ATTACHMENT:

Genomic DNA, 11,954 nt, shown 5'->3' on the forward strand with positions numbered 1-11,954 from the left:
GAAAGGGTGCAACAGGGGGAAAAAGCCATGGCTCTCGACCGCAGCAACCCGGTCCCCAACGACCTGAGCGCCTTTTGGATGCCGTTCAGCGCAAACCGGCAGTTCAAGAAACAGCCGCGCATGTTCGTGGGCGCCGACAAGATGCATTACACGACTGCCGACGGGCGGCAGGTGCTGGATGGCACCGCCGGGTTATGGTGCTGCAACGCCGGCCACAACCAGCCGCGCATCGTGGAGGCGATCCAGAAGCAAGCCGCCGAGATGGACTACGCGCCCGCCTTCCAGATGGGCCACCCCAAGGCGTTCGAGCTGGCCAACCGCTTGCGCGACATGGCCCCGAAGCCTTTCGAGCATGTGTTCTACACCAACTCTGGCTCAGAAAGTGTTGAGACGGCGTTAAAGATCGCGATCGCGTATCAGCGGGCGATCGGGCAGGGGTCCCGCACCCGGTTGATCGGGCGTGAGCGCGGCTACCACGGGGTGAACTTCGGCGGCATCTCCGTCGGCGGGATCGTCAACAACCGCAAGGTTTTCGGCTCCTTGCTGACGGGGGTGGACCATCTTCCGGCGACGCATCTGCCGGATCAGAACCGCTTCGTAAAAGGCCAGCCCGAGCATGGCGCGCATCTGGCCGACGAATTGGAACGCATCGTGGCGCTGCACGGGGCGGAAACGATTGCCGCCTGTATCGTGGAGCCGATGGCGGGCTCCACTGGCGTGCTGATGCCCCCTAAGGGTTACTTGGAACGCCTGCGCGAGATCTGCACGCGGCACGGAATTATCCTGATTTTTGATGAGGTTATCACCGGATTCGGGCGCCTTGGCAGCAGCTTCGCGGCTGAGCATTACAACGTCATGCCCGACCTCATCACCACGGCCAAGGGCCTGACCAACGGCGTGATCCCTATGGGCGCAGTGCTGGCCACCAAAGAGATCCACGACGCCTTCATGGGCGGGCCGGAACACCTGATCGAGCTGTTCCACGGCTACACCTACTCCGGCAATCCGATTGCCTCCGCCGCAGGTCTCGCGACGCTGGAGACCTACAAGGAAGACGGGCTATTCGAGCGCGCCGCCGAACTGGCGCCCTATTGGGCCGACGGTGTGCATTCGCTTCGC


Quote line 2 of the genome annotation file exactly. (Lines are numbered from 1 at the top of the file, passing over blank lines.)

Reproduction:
GAAAGGGTGCAACAGGGGGAAAAAGCCATGGCTCTCGACCGCAGCAACCCGGTCCCCAACGACCTGAGCGCCTTTTGGATGCCGTTCAGCGCAAACCGGCAGTTCAAGAAACAGCCGCGCATGTTCGTGGGCGCCGACAAGATGCATTACACGACTGCCGACGGGCGGCAGGTGCTGGATGGCACCGCCGGGTTATGGTGCTGCAACGCCGGCCACAACCAGCCGCGCATCGTGGAGGCGATCCAGAAGCAAGCCGCCGAGATGGACTACGCGCCCGCCTTCCAGATGGGCCACCCCAAGGCGTTCGAGCTGGCCAACCGCTTGCGCGACATGGCCCCGAAGCCTTTCGAGCATGTGTTCTACACCAACTCTGGCTCAGAAAGTGTTGAGACGGCGTTAAAGATCGCGATCGCGTATCAGCGGGCGATCGGGCAGGGGTCCCGCACCCGGTTGATCGGGCGTGAGCGCGGCTACCACGGGGTGAACTTCGGCGGCATCTCCGTCGGCGGGATCGTCAACAACCGCAAGGTTTTCGGCTCCTTGCTGACGGGGGTGGACCATCTTCCGGCGACGCATCTGCCGGATCAGAACCGCTTCGTAAAAGGCCAGCCCGAGCATGGCGCGCATCTGGCCGACGAATTGGAACGCATCGTGGCGCTGCACGGGGCGGAAACGATTGCCGCCTGTATCGTGGAGCCGATGGCGGGCTCCACTGGCGTGCTGATGCCCCCTAAGGGTTACTTGGAACGCCTGCGCGAGATCTGCACGCGGCACGGAATTATCCTGATTTTTGATGAGGTTATCACCGGATTCGGGCGCCTTGGCAGCAGCTTCGCGGCTGAGCATTACAACGTCATGCCCGACCTCATCACCACGGCCAAGGGCCTGACCAACGGCGTGATCCCTATGGGCGCAGTGCTGGCCACCAAAGAGATCCACGACGCCTTCATGGGCGGGCCGGAACACCTGATCGAGCTGTTCCACGGCTACACCTACTCCGGCAATCCGATTGCCTCCGCCGCAGGTCTCGCGACGCTGGAGACCTACAAGGAAGACGGGCTATTCGAGCGCGCCGCCGAACTGGCGCCCTATTGGGCCGACGGTGTGCATTCGCTTCGC